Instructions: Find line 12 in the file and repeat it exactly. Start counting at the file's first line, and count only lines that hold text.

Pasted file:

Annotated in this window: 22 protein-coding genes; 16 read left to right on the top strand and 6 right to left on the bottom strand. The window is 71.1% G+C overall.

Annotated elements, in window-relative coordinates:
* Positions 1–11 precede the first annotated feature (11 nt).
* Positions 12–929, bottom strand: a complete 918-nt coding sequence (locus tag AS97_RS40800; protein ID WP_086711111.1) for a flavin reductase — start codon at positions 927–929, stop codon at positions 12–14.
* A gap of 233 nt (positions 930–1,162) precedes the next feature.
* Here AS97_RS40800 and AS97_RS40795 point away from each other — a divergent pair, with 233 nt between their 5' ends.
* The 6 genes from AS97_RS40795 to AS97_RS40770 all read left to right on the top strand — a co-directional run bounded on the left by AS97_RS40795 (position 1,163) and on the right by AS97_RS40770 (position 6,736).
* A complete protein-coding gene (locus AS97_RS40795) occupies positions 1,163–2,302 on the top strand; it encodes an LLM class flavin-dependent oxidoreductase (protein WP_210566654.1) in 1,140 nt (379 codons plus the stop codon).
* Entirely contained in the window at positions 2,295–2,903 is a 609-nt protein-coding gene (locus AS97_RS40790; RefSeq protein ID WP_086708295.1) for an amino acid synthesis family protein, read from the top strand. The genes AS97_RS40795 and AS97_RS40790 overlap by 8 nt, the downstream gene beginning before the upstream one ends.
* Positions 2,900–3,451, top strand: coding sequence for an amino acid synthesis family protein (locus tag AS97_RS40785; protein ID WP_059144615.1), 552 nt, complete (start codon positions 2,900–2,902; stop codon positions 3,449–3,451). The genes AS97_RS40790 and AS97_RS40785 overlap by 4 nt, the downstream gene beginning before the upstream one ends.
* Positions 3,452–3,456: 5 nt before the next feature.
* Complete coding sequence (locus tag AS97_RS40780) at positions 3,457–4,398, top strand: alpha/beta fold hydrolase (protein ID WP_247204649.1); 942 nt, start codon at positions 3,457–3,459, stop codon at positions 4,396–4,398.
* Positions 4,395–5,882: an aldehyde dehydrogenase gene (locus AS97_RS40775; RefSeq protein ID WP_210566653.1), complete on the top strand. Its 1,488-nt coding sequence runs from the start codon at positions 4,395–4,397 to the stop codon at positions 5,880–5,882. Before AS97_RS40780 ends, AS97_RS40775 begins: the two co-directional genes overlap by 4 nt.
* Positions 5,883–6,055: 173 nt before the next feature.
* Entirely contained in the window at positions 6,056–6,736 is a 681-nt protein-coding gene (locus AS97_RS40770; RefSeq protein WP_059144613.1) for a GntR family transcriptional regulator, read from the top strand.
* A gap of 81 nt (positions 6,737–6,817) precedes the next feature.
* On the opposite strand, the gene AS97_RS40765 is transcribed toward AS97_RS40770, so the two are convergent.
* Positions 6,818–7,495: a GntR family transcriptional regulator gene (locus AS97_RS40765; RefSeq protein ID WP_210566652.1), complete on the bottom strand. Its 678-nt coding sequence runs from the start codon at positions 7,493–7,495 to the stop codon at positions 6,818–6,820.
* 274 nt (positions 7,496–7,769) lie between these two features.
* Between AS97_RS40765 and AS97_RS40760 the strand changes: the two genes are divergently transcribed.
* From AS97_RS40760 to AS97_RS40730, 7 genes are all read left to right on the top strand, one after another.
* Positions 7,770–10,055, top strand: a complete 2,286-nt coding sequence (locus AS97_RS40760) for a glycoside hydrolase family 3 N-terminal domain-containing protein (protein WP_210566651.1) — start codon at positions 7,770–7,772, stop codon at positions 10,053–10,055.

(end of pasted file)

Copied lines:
* Complete coding sequence (locus tag AS97_RS40780) at positions 3,457–4,398, top strand: alpha/beta fold hydrolase (protein ID WP_247204649.1); 942 nt, start codon at positions 3,457–3,459, stop codon at positions 4,396–4,398.